“Fruit is the number-one snack and dessert in the United States and now makes up 6% of end dishes we consume,” Harry Balzer, chief industry analyst and author of Eating Patterns in America, said in the report. “The movement toward more fruit over the last decade is, in my opinion, a movement toward the need for natural.”
An emphasis on “natural, may reflect an interest in weight management, according to the release.
The NPD Group’s eating trends research indicates more than 30% of adults are obese, but that number has stopped climbing in recent years. That leveling off in obesity was first evident in a NPD eating trends report a decade ago, according to the release.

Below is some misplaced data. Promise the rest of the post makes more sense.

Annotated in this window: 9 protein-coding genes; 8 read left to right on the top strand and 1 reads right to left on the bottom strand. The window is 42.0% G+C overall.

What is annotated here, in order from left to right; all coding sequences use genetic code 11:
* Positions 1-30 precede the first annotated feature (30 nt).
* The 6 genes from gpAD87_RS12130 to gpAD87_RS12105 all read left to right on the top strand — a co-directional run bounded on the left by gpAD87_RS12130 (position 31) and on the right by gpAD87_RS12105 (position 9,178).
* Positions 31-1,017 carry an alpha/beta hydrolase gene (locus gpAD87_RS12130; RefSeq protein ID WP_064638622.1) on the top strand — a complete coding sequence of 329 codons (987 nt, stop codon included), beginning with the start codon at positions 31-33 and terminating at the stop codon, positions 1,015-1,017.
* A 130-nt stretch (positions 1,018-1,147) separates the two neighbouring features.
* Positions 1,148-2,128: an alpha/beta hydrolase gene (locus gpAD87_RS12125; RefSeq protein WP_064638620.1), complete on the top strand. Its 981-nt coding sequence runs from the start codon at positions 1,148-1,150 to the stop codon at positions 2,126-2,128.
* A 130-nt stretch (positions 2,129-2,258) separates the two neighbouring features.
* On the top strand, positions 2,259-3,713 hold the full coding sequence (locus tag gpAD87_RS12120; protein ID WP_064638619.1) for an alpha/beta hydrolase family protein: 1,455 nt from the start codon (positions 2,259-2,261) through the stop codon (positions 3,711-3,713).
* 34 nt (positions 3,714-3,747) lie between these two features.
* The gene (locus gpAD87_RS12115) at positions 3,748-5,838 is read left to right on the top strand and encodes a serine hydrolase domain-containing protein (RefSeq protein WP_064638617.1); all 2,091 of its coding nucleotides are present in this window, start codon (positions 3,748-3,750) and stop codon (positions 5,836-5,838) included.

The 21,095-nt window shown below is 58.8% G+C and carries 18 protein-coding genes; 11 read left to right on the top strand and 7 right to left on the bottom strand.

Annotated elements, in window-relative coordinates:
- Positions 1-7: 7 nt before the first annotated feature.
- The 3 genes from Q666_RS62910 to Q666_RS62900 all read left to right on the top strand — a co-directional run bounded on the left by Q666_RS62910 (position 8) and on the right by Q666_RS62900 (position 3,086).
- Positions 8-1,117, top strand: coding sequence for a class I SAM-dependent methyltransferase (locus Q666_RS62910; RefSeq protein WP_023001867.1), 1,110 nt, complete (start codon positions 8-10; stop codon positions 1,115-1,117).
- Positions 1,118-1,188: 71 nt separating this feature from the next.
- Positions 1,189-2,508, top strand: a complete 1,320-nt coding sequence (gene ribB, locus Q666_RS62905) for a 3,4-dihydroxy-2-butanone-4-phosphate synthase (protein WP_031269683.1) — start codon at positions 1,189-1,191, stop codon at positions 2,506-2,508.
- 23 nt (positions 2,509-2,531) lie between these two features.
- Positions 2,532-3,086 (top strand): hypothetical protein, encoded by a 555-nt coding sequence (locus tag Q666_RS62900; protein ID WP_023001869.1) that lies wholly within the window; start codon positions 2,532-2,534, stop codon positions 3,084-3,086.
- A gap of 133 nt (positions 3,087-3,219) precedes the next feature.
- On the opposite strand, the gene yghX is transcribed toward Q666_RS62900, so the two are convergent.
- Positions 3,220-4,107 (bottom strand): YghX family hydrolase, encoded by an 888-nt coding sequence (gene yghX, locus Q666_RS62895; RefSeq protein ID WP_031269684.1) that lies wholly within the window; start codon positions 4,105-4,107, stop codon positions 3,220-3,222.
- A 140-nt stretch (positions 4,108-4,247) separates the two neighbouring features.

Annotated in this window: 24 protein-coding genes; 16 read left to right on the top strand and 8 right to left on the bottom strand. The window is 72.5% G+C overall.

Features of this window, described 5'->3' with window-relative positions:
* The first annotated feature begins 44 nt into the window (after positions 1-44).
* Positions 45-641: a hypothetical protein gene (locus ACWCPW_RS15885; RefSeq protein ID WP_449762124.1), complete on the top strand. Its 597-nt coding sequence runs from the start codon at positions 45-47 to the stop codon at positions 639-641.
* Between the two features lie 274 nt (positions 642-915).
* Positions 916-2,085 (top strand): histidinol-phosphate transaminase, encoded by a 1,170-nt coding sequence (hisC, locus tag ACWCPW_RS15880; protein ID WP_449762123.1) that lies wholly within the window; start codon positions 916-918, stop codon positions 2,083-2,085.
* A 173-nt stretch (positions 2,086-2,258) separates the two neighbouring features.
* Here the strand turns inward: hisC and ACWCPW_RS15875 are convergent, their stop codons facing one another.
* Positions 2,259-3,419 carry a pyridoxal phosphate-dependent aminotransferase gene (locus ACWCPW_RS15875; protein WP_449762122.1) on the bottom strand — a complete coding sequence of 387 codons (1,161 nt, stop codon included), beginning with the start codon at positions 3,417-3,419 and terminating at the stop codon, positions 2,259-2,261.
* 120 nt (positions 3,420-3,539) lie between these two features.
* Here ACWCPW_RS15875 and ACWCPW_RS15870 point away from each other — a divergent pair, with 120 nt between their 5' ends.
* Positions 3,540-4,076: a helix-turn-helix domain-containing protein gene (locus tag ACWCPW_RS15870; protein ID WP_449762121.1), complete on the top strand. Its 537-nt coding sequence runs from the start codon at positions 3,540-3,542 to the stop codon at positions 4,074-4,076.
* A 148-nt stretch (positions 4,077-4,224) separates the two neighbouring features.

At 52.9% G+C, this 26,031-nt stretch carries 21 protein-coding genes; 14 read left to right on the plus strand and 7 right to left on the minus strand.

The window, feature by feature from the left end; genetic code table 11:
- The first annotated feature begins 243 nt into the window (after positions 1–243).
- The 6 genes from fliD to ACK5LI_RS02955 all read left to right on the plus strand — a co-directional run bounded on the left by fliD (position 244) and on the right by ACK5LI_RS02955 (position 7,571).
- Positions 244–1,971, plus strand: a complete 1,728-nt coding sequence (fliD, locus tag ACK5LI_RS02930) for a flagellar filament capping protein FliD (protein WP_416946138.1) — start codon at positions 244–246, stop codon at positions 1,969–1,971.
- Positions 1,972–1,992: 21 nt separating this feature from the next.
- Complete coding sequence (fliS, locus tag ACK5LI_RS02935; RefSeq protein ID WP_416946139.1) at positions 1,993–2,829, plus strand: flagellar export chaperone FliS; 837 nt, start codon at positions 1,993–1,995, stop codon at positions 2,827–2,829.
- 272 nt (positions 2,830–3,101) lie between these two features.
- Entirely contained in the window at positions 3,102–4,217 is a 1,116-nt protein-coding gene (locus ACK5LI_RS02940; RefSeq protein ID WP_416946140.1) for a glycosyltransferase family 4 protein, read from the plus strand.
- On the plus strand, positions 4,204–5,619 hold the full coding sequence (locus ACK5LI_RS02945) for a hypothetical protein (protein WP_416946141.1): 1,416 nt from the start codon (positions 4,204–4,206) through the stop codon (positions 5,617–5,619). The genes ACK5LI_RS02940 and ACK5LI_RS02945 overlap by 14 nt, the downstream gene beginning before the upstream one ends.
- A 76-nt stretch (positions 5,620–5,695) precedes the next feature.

“We may not yet be losing weight, but we’ve stopped gaining weight,” Balzer said in the release,
NPD data shows that the number of Americans with a body mass index of 25 or higher has not increased since 2002. Meanwhile, the number of adults who are obese, those with a body mass index of 30 or greater increased until 2011 but has since stabilized.
While health concerns play a role in the American diet, the cost of food and the need for convenient preparation are also major drivers in our food and beverage selections, Balzer said in the release.